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Not All Heart Arrhythmias Are Racing: The Hidden Danger of Bradycardia (Slow Heartbeat) and the Implantation of Pacemaker

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People tend to associate heart arrhythmia with rapid heartbeat only. But heart arrhythmia is also characterized by a slow heartbeat that people often overlook, despite the fact that it can pose a significant risk. With an effective treatment, heart arrhythmia can be cured.

Asst. Prof. Dr. Sarawuth Limprasert, a cardiac electrophysiologist at Vejthani Hospital, explains that bradycardia is a condition in which the heart beats slower than usual, typically less than 60 beats per minute. When the heart beats too slowly, the amount of blood pumped out of the heart decreases, leading to insufficient oxygen supply to various parts of the body, especially vital organs like the brain and heart. In general, bradycardia may not cause any noticeable symptoms, especially in healthy individuals. However, some patients or the elderly can experience various abnormalities.

Abnormal symptoms of patients with bradycardia include:

  • Fatigue
  • Chest pain
  • Tiredness
  • Palpitations
  • Dizziness
  • Fainting
  • Confusion, memory loss, difficulty concentrating

Bradycardia is more common in people over 65, but it can also occur in younger individuals with underlying conditions or genetic predispositions. Other common causes include electrolyte imbalances, certain infections or inflammations, cardiovascular disease, rheumatic heart disease, sick sinus syndrome, abnormal conduction of electrical signals in the heart, and complications from medications, surgery, or radiation therapy.

Nevertheless, accurate diagnosis is crucial for effective treatment. If the cause is treatable, the bradycardia itself will resolve. To determine the cause of bradycardia, doctors will conduct a thorough medical history, physical examination, electrocardiogram (EKG), and blood tests. Additional specialized cardiac tests may be necessary depending on the patient’s condition.

If the investigation shows that bradycardia is caused by an underlying condition that can be cured, addressing that condition will resolve the bradycardia. However, if the bradycardia is due to an untreatable condition, pacemaker implantation may be necessary. The goal is to reduce the patient’s symptoms or lower the risk of developing severe arrhythmias.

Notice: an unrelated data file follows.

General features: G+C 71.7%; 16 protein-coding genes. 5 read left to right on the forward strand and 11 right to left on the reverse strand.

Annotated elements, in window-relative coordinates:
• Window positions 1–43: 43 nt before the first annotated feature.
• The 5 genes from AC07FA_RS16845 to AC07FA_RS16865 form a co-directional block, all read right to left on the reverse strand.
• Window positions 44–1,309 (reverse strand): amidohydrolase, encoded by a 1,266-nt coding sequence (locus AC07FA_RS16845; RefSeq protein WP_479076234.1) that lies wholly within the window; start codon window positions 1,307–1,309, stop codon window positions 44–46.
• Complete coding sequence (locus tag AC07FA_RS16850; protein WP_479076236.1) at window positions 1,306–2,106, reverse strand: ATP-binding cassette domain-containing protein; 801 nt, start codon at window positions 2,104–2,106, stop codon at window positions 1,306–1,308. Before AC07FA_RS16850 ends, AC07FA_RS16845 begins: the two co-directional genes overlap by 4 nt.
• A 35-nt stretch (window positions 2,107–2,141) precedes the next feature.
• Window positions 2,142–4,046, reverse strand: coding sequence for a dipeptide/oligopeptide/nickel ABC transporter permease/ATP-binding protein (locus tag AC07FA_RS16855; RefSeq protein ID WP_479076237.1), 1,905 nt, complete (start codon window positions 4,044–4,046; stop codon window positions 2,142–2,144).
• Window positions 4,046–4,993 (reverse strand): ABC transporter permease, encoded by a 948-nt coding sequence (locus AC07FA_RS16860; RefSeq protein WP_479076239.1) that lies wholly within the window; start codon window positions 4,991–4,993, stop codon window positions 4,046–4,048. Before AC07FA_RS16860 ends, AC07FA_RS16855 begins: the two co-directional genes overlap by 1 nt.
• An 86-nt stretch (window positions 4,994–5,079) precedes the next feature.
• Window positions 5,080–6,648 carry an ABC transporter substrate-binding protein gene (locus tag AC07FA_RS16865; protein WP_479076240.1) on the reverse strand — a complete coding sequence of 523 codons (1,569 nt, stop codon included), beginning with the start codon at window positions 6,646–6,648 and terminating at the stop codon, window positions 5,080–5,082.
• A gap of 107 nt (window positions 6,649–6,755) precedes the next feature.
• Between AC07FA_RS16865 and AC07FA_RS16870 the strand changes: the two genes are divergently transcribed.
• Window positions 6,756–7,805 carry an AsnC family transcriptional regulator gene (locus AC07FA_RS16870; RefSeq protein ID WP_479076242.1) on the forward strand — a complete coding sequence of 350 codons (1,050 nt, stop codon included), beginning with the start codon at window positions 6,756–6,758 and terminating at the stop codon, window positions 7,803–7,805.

Pacemaker implantation is a procedure in which a small electronic device is inserted under the skin in the chest area to stimulate the heart’s rhythm. The pacemaker sends electrical signals to the heart’s chambers that function abnormally. The electrical signals ensure a regular heartbeat that allows adequate blood supply to the rest of the body and vital organs.

Preparation for Pacemaker Implantation

Before the pacemaker implantation, patients are instructed to discontinue certain medications as advised by their doctor and refrain from food and water for 8 hours prior to the procedure. The chest area will be shaved for the implantation. Typically, the pacemaker will be placed on the nondominant side. For right-handed people, the device will be implanted on the left side of the chest. For left-handed people, it will be placed on the right side. 

Post-Pacemaker Implantation Care

After pacemaker implantation, patients need to stay in the hospital for 1-2 days for recovery. Avoid these during the first seven days:

  • Raising the arm on the same side as the pacemaker above shoulder level.
  • Engaging in strenuous activities.
  • Rubbing or scratching the incision site.
  • Chest massage.
  • Lifting heavy objects for at least a month.

If any unusual symptoms arise during recovery, such as palpitations, dizziness, excessive fatigue, or persistent hiccups, prompt medical attention is crucial to investigate the function of the pacemaker. Regular follow-up appointments are also essential to monitor the device.

Potential risks and complications associated with pacemaker implantation include:

  • Pneumothorax (collapsed lung) due to the needle used to guide the lead wires, which is a rare complication.
  • Short-term swelling and bruising around the implantation site, especially in patients taking antiplatelets
  • Wire displacement, which is uncommon due to the multiple-step verification process before connecting the leads to the pacemaker
  • Pacemaker and lead infection, which is often associated with underlying medical conditions and can be prevented by prophylactic antibiotics before and after the procedure

Long-term risks require collaboration between patients and doctors to detect and address any potential complications promptly.

For more information, please contact

Cardiac Center, 5th floor, Vejthani Hospital
Call: (+66)2-734-0000 Ext. 5300
English Hotline: (+66)85-223-8888

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